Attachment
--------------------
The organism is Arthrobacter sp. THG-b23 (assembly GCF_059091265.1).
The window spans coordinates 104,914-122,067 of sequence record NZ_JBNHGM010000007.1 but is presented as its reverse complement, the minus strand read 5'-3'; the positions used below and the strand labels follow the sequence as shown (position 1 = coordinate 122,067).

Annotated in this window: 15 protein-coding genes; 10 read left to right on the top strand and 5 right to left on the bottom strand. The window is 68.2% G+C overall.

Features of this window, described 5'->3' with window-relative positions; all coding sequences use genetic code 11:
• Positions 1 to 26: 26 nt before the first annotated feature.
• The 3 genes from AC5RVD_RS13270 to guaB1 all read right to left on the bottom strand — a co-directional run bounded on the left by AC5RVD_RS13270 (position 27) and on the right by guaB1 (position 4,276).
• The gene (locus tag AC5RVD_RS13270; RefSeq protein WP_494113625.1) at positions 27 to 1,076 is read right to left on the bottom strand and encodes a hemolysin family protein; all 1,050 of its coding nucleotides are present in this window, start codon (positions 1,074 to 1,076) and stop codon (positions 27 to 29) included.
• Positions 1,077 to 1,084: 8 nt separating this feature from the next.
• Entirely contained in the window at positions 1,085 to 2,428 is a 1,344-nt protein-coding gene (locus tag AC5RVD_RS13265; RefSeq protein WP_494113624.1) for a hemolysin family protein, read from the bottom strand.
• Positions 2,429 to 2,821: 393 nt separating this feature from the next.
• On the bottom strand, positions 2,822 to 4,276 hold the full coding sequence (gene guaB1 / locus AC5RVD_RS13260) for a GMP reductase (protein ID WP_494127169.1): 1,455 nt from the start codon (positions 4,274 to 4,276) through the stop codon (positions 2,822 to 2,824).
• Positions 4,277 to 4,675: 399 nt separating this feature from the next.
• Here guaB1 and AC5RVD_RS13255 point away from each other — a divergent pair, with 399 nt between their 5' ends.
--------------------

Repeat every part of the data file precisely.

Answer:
The organism is Arthrobacter sp. THG-b23 (assembly GCF_059091265.1).
The window spans coordinates 104,914-122,067 of sequence record NZ_JBNHGM010000007.1 but is presented as its reverse complement, the minus strand read 5'-3'; the positions used below and the strand labels follow the sequence as shown (position 1 = coordinate 122,067).

Annotated in this window: 15 protein-coding genes; 10 read left to right on the top strand and 5 right to left on the bottom strand. The window is 68.2% G+C overall.

Features of this window, described 5'->3' with window-relative positions; all coding sequences use genetic code 11:
• Positions 1 to 26: 26 nt before the first annotated feature.
• The 3 genes from AC5RVD_RS13270 to guaB1 all read right to left on the bottom strand — a co-directional run bounded on the left by AC5RVD_RS13270 (position 27) and on the right by guaB1 (position 4,276).
• The gene (locus tag AC5RVD_RS13270; RefSeq protein WP_494113625.1) at positions 27 to 1,076 is read right to left on the bottom strand and encodes a hemolysin family protein; all 1,050 of its coding nucleotides are present in this window, start codon (positions 1,074 to 1,076) and stop codon (positions 27 to 29) included.
• Positions 1,077 to 1,084: 8 nt separating this feature from the next.
• Entirely contained in the window at positions 1,085 to 2,428 is a 1,344-nt protein-coding gene (locus tag AC5RVD_RS13265; RefSeq protein WP_494113624.1) for a hemolysin family protein, read from the bottom strand.
• Positions 2,429 to 2,821: 393 nt separating this feature from the next.
• On the bottom strand, positions 2,822 to 4,276 hold the full coding sequence (gene guaB1 / locus AC5RVD_RS13260) for a GMP reductase (protein ID WP_494127169.1): 1,455 nt from the start codon (positions 4,274 to 4,276) through the stop codon (positions 2,822 to 2,824).
• Positions 4,277 to 4,675: 399 nt separating this feature from the next.
• Here guaB1 and AC5RVD_RS13255 point away from each other — a divergent pair, with 399 nt between their 5' ends.